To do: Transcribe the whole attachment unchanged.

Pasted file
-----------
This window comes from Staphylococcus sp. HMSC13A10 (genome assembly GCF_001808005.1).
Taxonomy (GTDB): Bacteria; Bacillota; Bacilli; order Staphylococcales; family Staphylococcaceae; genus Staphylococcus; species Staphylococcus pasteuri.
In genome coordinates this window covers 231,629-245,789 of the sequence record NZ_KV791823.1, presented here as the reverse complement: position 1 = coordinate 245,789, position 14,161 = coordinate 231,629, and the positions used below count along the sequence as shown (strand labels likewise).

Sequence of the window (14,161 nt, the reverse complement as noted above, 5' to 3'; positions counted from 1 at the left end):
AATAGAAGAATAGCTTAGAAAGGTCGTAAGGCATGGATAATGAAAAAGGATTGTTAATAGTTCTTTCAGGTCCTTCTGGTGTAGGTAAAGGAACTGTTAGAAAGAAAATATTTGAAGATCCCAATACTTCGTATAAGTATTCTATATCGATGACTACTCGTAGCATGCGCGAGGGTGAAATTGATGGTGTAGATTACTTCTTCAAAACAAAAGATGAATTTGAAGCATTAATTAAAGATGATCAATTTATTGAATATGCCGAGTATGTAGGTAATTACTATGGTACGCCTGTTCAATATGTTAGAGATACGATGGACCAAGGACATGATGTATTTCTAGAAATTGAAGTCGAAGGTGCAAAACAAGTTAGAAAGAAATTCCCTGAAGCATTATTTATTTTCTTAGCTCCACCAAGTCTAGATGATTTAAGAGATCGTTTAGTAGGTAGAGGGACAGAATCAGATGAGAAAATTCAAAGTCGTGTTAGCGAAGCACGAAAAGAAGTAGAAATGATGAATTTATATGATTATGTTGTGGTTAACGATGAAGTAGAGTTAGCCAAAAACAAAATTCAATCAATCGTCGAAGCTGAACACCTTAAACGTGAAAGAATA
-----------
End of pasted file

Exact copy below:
This window comes from Staphylococcus sp. HMSC13A10 (genome assembly GCF_001808005.1).
Taxonomy (GTDB): Bacteria; Bacillota; Bacilli; order Staphylococcales; family Staphylococcaceae; genus Staphylococcus; species Staphylococcus pasteuri.
In genome coordinates this window covers 231,629-245,789 of the sequence record NZ_KV791823.1, presented here as the reverse complement: position 1 = coordinate 245,789, position 14,161 = coordinate 231,629, and the positions used below count along the sequence as shown (strand labels likewise).

Sequence of the window (14,161 nt, the reverse complement as noted above, 5' to 3'; positions counted from 1 at the left end):
AATAGAAGAATAGCTTAGAAAGGTCGTAAGGCATGGATAATGAAAAAGGATTGTTAATAGTTCTTTCAGGTCCTTCTGGTGTAGGTAAAGGAACTGTTAGAAAGAAAATATTTGAAGATCCCAATACTTCGTATAAGTATTCTATATCGATGACTACTCGTAGCATGCGCGAGGGTGAAATTGATGGTGTAGATTACTTCTTCAAAACAAAAGATGAATTTGAAGCATTAATTAAAGATGATCAATTTATTGAATATGCCGAGTATGTAGGTAATTACTATGGTACGCCTGTTCAATATGTTAGAGATACGATGGACCAAGGACATGATGTATTTCTAGAAATTGAAGTCGAAGGTGCAAAACAAGTTAGAAAGAAATTCCCTGAAGCATTATTTATTTTCTTAGCTCCACCAAGTCTAGATGATTTAAGAGATCGTTTAGTAGGTAGAGGGACAGAATCAGATGAGAAAATTCAAAGTCGTGTTAGCGAAGCACGAAAAGAAGTAGAAATGATGAATTTATATGATTATGTTGTGGTTAACGATGAAGTAGAGTTAGCCAAAAACAAAATTCAATCAATCGTCGAAGCTGAACACCTTAAACGTGAAAGAATA